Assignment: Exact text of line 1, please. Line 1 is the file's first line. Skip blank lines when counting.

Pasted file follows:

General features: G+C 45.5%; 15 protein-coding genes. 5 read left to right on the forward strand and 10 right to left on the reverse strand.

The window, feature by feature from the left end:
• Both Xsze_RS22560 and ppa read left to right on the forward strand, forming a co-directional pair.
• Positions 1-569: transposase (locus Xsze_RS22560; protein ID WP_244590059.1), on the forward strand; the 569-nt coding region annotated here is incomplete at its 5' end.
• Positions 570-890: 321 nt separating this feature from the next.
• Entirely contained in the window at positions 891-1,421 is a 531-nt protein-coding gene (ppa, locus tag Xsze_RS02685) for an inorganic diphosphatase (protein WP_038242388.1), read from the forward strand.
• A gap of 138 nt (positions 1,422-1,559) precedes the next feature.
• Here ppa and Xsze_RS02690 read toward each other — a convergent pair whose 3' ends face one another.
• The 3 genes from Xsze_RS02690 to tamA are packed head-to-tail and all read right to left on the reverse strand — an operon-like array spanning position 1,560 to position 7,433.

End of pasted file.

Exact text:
General features: G+C 45.5%; 15 protein-coding genes. 5 read left to right on the forward strand and 10 right to left on the reverse strand.